Her time at Faith Farm has brought her a renewed sense of faith. “God brought me here for a purpose,” she says. “I did the footwork, but God did the hard work. It’s wonderful here,” she says. “It’s been a journey.”
Such success stories at Faith Farm are the rule, not the exception.
Judy Johnston, who began managing the home in 2010, took over as program director in November of 2012. She brings the experience of running a group home for teenage girls in Charlotte.
She takes the women to their appointments and helps them get connected with services they’re eligible for.
But Johnston is there for more than just logistics. She provides a calm, nurturing presence, gently reminding the women they are worthy of respect.
“It takes a lot of caring and understanding,” she says. “These women have been persecuted and devastated. Some of them have depression. They’ve lost jobs and homes and have no one to turn to help.”
She points out that a lot of homeless female veterans have been victims of sexual trauma in the military, including current resident Marjie Pratt, who is only recently dealing with the PTSD that resulted from abuse that she suffered back in the 1970s.
Resident Tonya Maynor, who has a degree from culinary school, also suffers from PTSD. She was acclimating well to civilian life after her second tour of duty in Iraq but ultimately found herself battling insomnia and flashbacks.
Johnston points out that people might be surprised by who ends up homeless. Program participants have included registered nurses, a physician’s assistant and an appraiser. Nationally, returning servicewomen are the fastest-growing segment of the homeless population, according to a recent article in the New York Times.
Johnston wants people to understand that “shelter” is not an accurate description of Faith Farm, which offers not just a bed but the means for women to get their lives back, whether it’s helping them to find employment or making them aware of veterans’ benefits for which they qualify.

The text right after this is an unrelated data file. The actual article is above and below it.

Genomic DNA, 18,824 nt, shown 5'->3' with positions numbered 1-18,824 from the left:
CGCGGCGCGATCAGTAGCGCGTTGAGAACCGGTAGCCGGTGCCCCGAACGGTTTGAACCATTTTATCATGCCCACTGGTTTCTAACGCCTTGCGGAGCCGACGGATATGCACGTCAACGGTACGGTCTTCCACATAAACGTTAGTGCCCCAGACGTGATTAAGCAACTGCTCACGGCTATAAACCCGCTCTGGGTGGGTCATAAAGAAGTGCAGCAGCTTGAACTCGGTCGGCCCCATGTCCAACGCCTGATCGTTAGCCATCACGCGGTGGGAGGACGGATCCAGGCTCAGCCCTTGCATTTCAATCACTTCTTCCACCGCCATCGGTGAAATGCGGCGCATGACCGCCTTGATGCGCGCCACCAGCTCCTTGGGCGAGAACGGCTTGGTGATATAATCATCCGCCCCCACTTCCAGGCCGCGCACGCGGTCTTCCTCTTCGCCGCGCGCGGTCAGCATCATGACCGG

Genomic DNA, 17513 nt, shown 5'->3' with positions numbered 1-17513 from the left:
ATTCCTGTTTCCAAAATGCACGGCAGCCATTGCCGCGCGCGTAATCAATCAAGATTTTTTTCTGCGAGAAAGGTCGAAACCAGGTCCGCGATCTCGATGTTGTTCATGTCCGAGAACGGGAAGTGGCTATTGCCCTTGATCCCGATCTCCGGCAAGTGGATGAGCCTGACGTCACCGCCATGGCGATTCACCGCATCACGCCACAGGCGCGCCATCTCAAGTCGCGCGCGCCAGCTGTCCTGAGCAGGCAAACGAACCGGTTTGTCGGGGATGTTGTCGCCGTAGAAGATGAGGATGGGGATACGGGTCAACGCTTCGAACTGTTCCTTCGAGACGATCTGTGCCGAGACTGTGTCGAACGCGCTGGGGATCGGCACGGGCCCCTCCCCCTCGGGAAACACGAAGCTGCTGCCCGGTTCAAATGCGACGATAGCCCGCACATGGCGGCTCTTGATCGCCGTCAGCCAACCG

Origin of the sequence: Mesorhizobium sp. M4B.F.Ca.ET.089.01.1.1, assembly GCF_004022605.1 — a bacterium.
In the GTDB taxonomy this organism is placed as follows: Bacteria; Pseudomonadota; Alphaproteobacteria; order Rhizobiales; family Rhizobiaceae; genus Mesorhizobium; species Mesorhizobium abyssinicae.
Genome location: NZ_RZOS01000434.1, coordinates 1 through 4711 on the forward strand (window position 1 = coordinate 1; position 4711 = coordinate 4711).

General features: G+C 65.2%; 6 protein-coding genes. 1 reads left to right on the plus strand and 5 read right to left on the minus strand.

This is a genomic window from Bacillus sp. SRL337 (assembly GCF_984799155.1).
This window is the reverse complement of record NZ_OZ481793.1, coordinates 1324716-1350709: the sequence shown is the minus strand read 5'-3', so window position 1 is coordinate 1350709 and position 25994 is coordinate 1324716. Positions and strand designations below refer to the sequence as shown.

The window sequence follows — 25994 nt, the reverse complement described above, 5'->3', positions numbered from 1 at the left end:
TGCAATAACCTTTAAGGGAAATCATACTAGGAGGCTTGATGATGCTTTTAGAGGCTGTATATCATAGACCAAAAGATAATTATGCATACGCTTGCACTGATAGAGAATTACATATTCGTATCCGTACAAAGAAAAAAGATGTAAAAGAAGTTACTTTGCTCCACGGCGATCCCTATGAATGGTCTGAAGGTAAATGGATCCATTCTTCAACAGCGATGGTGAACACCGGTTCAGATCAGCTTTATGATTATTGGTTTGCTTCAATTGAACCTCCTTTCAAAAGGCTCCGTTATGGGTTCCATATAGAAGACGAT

Residents are well-prepared to be self-sufficient when they transition out.
“We don’t recycle people here,” Johnston said. “When they leave, they’re ready to leave.”
It takes about four to six months for the women to get stabilized and adjusted to the new environment, says Johnston, who helps the women set up treatment plans.
While they are at the home, women focus on five goals: physical and emotional health, housing, job placement, school, and reconnecting with family and friends.
The women also go out and do community service, says Johnston, who also encourages them to pursue any healthy interest that makes them feel good about themselves.
Maynor, for example, not only paints and knits but often travels to Charlotte with her saxophone to perform as a street musician.
Since Johnston has been at Faith Farm, 20 women have successfully transitioned out of the program, she says.
“They always go out blessed, with a stable, rebuilt life,” she says.
If you’d like to help support Faith Farm’s mission, please call 704-922-3393.
Katie Scarvey is communications specialist for Lutheran Services Carolinas.